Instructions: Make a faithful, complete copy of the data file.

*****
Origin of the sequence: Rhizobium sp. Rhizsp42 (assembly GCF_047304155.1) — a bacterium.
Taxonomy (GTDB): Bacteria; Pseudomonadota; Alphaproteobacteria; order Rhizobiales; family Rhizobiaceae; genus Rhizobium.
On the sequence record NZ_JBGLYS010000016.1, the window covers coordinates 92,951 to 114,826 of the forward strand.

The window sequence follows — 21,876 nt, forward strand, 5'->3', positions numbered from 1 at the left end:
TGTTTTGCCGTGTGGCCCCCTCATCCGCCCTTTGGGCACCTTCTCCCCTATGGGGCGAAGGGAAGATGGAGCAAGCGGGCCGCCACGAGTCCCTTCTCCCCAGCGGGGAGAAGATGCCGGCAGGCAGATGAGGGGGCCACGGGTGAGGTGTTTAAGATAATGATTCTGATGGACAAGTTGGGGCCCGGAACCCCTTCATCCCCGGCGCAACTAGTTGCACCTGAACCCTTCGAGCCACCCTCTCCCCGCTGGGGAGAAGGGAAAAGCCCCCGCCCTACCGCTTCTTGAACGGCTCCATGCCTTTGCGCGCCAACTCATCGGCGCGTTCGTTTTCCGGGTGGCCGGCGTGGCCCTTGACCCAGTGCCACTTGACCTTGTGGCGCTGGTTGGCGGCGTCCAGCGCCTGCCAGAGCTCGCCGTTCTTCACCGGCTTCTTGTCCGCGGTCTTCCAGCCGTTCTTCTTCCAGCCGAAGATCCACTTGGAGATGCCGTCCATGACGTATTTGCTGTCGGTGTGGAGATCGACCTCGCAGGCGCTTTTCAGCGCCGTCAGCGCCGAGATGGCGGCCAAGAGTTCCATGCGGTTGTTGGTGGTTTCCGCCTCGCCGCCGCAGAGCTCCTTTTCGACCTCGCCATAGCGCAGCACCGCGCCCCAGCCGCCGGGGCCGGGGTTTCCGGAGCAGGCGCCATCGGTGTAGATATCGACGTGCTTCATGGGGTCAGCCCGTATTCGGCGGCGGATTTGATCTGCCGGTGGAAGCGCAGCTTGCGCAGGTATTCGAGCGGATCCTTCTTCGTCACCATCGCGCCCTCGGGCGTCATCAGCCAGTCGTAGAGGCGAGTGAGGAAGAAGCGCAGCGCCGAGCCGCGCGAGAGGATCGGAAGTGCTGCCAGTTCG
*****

Origin of the sequence: Rhizobium sp. Rhizsp42 (assembly GCF_047304155.1) — a bacterium.
Taxonomy (GTDB): Bacteria; Pseudomonadota; Alphaproteobacteria; order Rhizobiales; family Rhizobiaceae; genus Rhizobium.
On the sequence record NZ_JBGLYS010000016.1, the window covers coordinates 92,951 to 114,826 of the forward strand.

The window sequence follows — 21,876 nt, forward strand, 5'->3', positions numbered from 1 at the left end:
TGTTTTGCCGTGTGGCCCCCTCATCCGCCCTTTGGGCACCTTCTCCCCTATGGGGCGAAGGGAAGATGGAGCAAGCGGGCCGCCACGAGTCCCTTCTCCCCAGCGGGGAGAAGATGCCGGCAGGCAGATGAGGGGGCCACGGGTGAGGTGTTTAAGATAATGATTCTGATGGACAAGTTGGGGCCCGGAACCCCTTCATCCCCGGCGCAACTAGTTGCACCTGAACCCTTCGAGCCACCCTCTCCCCGCTGGGGAGAAGGGAAAAGCCCCCGCCCTACCGCTTCTTGAACGGCTCCATGCCTTTGCGCGCCAACTCATCGGCGCGTTCGTTTTCCGGGTGGCCGGCGTGGCCCTTGACCCAGTGCCACTTGACCTTGTGGCGCTGGTTGGCGGCGTCCAGCGCCTGCCAGAGCTCGCCGTTCTTCACCGGCTTCTTGTCCGCGGTCTTCCAGCCGTTCTTCTTCCAGCCGAAGATCCACTTGGAGATGCCGTCCATGACGTATTTGCTGTCGGTGTGGAGATCGACCTCGCAGGCGCTTTTCAGCGCCGTCAGCGCCGAGATGGCGGCCAAGAGTTCCATGCGGTTGTTGGTGGTTTCCGCCTCGCCGCCGCAGAGCTCCTTTTCGACCTCGCCATAGCGCAGCACCGCGCCCCAGCCGCCGGGGCCGGGGTTTCCGGAGCAGGCGCCATCGGTGTAGATATCGACGTGCTTCATGGGGTCAGCCCGTATTCGGCGGCGGATTTGATCTGCCGGTGGAAGCGCAGCTTGCGCAGGTATTCGAGCGGATCCTTCTTCGTCACCATCGCGCCCTCGGGCGTCATCAGCCAGTCGTAGAGGCGAGTGAGGAAGAAGCGCAGCGCCGAGCCGCGCGAGAGGATCGGAAGTGCTGCCAGTTCG